Over half of all cancers occur in people age 70 and older and 60% of cancer deaths occur in this population. Moffitt’s Senior Adult Oncology Program is aimed at preventing and treating cancer in older people, as well as improving their quality of life.
The number of people in the United States who are 65 or older is 3 times higher than it was 100 years ago. As life expectancy increases, this group is expected to further double during the next 50 years.
Moreover, seniors have highly variable health and support statuses. Therefore, in treating their cancer, one size does not fit all. Moffitt’s multispecialty Senior Adult Oncology team specializes in geriatric oncology with the goal of prolonging life’s enjoyment.
Here are some tips to facilitate optimal management of the patient age 70 and older:
Important Considerations in Treating Senior Adults:
- Even a simple geriatric screening modifies the treatment plan in 25% of older cancer patients
- Rather than just chronologic age, get a more accurate life expectancy assessment using a tool such as ePrognosis
- To help with dilemmas in choosing chemotherapy, determine a CRASH score (Chemotherapy Risk Assessment Scale for High-Age patients) employing calculators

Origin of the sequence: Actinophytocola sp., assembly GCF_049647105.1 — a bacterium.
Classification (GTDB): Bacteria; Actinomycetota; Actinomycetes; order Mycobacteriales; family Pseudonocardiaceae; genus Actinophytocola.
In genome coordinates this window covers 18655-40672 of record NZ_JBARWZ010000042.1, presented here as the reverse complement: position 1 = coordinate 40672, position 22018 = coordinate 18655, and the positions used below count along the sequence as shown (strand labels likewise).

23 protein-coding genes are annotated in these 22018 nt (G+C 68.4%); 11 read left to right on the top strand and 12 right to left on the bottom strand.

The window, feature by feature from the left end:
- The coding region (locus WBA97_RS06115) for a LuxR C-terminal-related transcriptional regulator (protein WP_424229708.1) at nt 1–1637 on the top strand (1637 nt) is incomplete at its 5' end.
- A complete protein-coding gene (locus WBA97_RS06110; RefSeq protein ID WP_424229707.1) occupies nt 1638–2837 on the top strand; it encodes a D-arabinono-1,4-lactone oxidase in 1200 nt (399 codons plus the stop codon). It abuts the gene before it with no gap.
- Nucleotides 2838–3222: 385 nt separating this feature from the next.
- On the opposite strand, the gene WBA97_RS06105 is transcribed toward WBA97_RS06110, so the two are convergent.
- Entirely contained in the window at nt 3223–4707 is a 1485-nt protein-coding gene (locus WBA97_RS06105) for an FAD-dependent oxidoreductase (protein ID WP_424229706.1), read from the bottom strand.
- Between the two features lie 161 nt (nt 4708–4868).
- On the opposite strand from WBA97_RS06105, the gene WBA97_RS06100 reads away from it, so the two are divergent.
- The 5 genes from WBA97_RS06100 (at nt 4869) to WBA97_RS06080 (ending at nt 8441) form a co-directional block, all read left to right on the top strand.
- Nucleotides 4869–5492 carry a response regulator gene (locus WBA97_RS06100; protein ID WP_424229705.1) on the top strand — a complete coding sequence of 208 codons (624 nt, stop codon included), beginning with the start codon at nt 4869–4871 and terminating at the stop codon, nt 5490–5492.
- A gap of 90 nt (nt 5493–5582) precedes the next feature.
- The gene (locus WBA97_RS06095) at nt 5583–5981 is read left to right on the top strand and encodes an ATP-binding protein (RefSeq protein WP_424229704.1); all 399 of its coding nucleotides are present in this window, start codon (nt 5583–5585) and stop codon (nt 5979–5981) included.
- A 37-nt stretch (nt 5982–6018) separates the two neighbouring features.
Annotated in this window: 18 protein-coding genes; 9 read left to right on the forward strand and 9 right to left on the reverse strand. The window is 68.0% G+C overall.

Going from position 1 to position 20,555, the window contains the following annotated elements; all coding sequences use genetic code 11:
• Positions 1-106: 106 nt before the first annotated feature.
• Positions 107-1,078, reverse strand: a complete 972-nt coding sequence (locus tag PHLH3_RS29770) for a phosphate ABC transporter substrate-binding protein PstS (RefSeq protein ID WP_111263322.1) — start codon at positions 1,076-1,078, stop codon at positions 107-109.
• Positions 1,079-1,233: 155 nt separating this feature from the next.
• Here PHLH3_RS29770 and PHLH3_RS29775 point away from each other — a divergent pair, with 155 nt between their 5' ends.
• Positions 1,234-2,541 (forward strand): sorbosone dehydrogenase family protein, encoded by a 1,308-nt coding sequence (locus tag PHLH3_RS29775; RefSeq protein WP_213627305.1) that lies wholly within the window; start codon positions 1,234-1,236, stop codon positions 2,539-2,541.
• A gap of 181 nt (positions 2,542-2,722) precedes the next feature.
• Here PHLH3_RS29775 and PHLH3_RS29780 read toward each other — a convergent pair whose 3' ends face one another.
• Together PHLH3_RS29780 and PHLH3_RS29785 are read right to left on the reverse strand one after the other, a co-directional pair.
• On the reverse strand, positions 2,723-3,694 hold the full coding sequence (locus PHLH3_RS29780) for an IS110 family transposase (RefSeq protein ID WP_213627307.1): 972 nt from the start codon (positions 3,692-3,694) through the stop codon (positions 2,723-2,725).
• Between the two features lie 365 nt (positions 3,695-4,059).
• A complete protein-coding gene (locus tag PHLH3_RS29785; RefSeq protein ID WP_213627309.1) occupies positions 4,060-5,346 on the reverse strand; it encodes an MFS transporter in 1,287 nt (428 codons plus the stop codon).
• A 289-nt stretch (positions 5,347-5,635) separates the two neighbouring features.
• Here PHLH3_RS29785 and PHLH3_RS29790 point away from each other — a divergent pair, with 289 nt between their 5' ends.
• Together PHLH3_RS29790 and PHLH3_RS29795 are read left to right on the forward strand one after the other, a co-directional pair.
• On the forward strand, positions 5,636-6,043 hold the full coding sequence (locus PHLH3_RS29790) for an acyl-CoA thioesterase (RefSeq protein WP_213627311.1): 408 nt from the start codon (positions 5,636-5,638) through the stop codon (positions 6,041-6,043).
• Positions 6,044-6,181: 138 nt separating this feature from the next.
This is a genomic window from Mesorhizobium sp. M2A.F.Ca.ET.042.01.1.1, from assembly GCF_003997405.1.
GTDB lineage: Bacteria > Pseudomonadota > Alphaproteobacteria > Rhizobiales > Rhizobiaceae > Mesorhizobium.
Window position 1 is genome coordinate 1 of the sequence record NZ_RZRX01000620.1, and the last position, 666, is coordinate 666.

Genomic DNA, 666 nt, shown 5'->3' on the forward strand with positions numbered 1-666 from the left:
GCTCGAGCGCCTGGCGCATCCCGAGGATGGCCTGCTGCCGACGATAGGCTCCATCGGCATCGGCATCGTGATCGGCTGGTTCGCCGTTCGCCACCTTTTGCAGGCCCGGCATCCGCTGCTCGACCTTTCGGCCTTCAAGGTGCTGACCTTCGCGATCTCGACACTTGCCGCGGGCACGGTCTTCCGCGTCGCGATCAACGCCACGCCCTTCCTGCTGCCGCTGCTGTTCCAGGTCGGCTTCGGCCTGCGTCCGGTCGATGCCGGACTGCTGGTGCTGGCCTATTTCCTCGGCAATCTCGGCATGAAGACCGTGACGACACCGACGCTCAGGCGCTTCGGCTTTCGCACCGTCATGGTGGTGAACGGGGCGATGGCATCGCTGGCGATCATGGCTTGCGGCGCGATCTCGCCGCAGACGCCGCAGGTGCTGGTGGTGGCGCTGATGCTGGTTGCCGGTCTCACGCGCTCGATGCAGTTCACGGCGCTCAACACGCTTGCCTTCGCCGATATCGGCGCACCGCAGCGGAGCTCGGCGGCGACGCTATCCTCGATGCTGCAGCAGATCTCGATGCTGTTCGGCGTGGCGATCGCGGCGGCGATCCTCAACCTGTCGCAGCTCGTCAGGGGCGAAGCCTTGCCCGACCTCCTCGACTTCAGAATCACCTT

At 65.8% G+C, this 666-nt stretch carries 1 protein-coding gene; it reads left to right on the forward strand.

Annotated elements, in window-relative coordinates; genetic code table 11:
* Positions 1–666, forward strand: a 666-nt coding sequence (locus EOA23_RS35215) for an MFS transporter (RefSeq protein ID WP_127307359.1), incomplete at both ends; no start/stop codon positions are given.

- Always calculate the creatinine clearance in older patients, even if the creatinine is normal
- Consider the direct impact of comorbidities, including dual cancers, on risk and behavior of the cancer in elderly patients
- Check for hearing, vision and memory impairments initially and regularly to ensure good communication
At Moffitt, we have developed the CRASH score calculator to determine the risk associated with treatments -- one element of assessment tools available online. Several other institutions have also contributed to this work.
For further recommendations from the task force on Comprehensive Geriatric Assessment of the International Society of Geriatric Oncology, click here.
With the steady growth in our “graying” population and the higher rates of cancer in this group, healthcare providers need to be cognizant and focus attention on evidence-based approaches to the treatment and care of the older adult with cancer.
Florida has long attracted snowbirds and retirees. According to the Pew Research Center, 19% of the Sunshine State’s population is 65 and older, the highest percentage in the nation. Therefore, physicians are uniquely positioned to provide these older Floridians with strong primary healthcare and, when appropriate, access to geriatric specialty support.
Martine Extermann, MD, PhD, a senior member of Moffitt Cancer Center, was recently appointed program leader of Senior Adult Oncology, having served effectively as interim chair for several months, during which an international search was conducted.